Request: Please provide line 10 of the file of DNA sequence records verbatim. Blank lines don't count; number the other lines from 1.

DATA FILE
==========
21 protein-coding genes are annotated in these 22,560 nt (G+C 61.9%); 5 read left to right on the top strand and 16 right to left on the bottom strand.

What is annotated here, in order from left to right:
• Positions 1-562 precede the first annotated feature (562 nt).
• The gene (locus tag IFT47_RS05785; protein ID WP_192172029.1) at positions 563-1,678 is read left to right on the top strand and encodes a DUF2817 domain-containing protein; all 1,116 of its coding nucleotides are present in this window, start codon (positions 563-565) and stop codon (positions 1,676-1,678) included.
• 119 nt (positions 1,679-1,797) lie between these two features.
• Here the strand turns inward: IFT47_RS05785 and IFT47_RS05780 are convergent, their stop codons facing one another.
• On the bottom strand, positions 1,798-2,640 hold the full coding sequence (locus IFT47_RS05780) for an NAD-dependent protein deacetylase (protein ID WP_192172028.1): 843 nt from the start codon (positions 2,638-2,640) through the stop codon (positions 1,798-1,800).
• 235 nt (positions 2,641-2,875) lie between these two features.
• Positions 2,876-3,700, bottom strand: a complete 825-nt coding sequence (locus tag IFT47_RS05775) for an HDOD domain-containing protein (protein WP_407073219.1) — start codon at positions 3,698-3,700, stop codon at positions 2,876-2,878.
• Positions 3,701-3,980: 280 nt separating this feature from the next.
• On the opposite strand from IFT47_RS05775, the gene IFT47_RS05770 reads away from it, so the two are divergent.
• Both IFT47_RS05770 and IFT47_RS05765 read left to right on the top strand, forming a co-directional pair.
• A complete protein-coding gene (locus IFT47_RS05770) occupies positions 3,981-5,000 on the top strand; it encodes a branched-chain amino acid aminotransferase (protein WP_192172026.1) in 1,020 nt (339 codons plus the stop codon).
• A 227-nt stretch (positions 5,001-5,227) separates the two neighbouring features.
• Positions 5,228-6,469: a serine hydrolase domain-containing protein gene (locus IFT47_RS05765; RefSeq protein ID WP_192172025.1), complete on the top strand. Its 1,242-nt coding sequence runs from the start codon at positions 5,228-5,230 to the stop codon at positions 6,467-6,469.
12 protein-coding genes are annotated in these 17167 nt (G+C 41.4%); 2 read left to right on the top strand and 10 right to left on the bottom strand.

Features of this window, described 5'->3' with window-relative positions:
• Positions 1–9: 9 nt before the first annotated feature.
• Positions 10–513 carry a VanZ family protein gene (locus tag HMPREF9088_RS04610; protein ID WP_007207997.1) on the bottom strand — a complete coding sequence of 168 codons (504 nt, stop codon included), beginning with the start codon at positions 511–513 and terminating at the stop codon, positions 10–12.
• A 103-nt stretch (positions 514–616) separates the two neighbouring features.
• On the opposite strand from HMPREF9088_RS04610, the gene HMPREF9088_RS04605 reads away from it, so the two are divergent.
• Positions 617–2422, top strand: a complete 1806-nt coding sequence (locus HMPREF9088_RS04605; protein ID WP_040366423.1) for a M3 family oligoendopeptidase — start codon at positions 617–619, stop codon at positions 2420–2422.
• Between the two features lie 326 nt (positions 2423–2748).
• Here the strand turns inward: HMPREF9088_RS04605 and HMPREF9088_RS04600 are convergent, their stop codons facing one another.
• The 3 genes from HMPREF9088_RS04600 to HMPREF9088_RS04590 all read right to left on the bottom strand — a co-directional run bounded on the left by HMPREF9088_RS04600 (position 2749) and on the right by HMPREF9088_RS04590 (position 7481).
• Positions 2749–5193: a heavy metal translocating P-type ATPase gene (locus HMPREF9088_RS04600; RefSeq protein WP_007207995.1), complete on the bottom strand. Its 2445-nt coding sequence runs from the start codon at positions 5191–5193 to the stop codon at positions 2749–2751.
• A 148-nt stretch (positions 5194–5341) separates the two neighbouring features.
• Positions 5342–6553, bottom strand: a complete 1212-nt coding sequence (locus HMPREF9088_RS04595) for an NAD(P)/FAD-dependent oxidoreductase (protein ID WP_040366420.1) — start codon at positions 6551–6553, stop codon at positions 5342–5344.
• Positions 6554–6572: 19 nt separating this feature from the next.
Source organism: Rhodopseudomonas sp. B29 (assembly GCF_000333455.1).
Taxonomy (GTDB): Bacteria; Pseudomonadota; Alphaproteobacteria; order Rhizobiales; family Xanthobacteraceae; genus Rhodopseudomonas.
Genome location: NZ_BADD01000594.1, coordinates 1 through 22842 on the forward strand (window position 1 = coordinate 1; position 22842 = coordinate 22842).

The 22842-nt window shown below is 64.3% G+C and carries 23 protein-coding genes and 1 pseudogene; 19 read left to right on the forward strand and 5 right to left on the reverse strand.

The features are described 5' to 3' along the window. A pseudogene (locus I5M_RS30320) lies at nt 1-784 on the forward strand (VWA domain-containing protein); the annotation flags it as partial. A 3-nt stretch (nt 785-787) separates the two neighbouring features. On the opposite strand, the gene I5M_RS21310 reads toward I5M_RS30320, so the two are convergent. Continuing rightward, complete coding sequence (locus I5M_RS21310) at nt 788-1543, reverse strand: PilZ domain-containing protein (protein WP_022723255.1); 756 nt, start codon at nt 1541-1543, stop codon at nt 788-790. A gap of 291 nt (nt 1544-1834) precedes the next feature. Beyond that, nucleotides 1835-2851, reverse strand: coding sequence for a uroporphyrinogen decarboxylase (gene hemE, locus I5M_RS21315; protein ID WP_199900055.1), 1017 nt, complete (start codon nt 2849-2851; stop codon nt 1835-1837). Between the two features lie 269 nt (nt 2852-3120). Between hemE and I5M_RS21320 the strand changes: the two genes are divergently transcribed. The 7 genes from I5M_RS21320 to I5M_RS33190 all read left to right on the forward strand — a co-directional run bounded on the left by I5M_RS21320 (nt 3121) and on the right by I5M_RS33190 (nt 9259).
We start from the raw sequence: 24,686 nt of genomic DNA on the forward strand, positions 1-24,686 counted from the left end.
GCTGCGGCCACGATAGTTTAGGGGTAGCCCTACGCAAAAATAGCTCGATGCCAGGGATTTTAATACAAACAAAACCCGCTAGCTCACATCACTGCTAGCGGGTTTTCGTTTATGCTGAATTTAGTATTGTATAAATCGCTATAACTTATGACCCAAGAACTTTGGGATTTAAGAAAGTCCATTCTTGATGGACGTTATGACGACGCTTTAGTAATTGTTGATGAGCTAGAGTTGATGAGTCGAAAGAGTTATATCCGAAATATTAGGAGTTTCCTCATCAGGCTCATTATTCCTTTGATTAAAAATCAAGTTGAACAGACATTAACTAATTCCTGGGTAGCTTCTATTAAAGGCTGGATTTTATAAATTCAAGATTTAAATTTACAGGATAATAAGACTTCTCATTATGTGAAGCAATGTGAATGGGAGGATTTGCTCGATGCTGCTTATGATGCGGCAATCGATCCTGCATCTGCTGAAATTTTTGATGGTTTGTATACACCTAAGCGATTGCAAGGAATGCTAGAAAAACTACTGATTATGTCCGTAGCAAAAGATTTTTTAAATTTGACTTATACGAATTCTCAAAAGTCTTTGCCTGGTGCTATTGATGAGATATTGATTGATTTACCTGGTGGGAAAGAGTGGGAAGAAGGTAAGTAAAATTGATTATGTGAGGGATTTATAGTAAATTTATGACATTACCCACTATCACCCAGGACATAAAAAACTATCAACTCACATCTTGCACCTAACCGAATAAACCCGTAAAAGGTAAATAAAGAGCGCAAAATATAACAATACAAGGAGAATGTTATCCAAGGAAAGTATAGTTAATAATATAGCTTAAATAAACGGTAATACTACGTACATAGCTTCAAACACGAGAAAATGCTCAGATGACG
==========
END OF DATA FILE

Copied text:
• Positions 3,701-3,980: 280 nt separating this feature from the next.